Good to hear from you again John. You may remember me from Nigeria. I think I have read everything by you and about you. I'm afraid since my fracture, fast walking is not possible. I'm just learning how to take a few steps with a walker.
When you have the full use of your leg I am sure you can start doing the fast walking. The sooner that is, the better for you. Medication does nothing to reverse the progression of Pd and only prolonged intensive high energy exercise reverses it, which is what you will soon desperately need. Don't be misled by the promise of a cure because that will never happen. The fast walking causes the brain to produce a chemical that repairs the damaged brain cells, enabling it to produce more dopamine. We can never cure Pd but we can live a fairly normal life again if we are prepared to do the fast walking.There are other exercises that claim to do the same as fast walking but they don't meet the criteria.
My husband has been helped with Amantadine 100 mgs twice a day. He’s also cut down on Levadopa.
The only reliable way I have found to get rid of dyskinesia is to stop talking the meds that cause it. It's a double edged sword. I had DBS and quit taking it. Had to.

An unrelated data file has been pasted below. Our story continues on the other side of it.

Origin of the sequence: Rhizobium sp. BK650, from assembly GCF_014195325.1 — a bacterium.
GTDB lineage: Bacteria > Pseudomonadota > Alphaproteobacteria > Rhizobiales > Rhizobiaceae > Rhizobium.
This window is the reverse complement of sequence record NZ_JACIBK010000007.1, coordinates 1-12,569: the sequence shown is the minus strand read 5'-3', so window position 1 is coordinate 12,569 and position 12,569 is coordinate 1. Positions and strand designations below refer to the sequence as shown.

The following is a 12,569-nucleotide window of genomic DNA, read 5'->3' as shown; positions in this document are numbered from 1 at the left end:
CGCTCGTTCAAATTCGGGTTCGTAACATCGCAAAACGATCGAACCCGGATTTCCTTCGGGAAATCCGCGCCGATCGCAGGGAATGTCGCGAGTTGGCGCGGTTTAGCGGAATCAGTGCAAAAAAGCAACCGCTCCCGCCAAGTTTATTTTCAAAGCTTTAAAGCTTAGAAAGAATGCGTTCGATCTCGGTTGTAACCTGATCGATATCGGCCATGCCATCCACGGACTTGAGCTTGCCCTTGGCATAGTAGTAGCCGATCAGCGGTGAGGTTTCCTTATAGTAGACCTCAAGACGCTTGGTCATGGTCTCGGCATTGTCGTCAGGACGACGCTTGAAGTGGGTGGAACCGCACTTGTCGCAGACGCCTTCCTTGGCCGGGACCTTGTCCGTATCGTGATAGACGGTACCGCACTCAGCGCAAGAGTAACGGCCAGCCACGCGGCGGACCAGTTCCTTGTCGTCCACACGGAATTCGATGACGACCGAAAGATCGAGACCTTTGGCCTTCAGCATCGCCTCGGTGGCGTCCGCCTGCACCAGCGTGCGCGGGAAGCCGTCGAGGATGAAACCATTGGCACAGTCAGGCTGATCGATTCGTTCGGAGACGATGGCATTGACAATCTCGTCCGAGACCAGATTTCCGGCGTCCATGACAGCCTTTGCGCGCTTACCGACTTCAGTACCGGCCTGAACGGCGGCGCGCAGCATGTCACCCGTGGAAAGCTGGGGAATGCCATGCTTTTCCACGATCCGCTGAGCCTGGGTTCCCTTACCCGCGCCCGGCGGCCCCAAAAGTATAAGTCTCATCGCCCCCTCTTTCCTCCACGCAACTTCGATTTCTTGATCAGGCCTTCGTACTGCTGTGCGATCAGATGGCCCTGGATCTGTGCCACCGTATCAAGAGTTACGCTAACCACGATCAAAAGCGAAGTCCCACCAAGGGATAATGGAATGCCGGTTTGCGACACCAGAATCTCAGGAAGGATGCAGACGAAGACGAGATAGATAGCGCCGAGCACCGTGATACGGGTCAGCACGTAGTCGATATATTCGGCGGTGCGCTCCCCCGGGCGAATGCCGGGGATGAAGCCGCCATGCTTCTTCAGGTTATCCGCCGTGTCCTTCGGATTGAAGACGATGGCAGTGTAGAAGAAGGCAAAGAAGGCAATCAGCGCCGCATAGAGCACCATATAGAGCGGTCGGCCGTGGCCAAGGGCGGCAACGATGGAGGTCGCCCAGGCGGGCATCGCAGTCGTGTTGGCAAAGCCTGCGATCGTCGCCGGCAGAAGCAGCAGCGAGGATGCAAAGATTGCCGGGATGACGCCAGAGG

With the continued use of B1 my dyskinesia went away m. It’s in doctors C’s notes
Reference, link, please.
I Understand your situation well. As you know , Dyskinesia is not a PD symptom but it is side effect of Levodopa/Carbidopa medication. It is a challenge to arrive at correct dosage of C/L medication and the interval between the dosage. Low medication increases OFF duration resulting in PD symptoms to appear , higher dosage causes ON period resulting in Dyskinesia. Amantadine is usually prescribed by Docs to control Dyskinesia but it does not help everyone. My wife ( 65 Y ) was diagnosed with PD in 2013. In 2020 last quarter , her dyskinesia / Freezing of Gait /Rigidity became bothersome. Her Doctor advised DBS because it was not possible to control her Dyskinesia with medicine. 2021 first quarter , DBS was done. This decision helped . It is nearing a year now after DBS , medication came down drastically. Dyskinesia reduced considerably so is FOG/Rigidity . Life is definitely better than before surgery . In my opinion , to address the concern you have DBS is one of the routes. There could be alternative routes ( I am not aware though ) but I felt in my wifes case DBS is the best route. Again , if you wish to undergo DBS it is very very important to have it done by proven neuro surgeon specialized in DBS surgery and above all a Movement disorder specialist very very well informed and very knowledgeable on the programming part . My best wishes.
…For most patients, only about 1 to 5 percent of the drug (l-dopa) actually reaches the brain… dopamine outside the brain... can cause side effects,.. maybe it’s going to be toxic… news.harvard.edu/gazette/st... .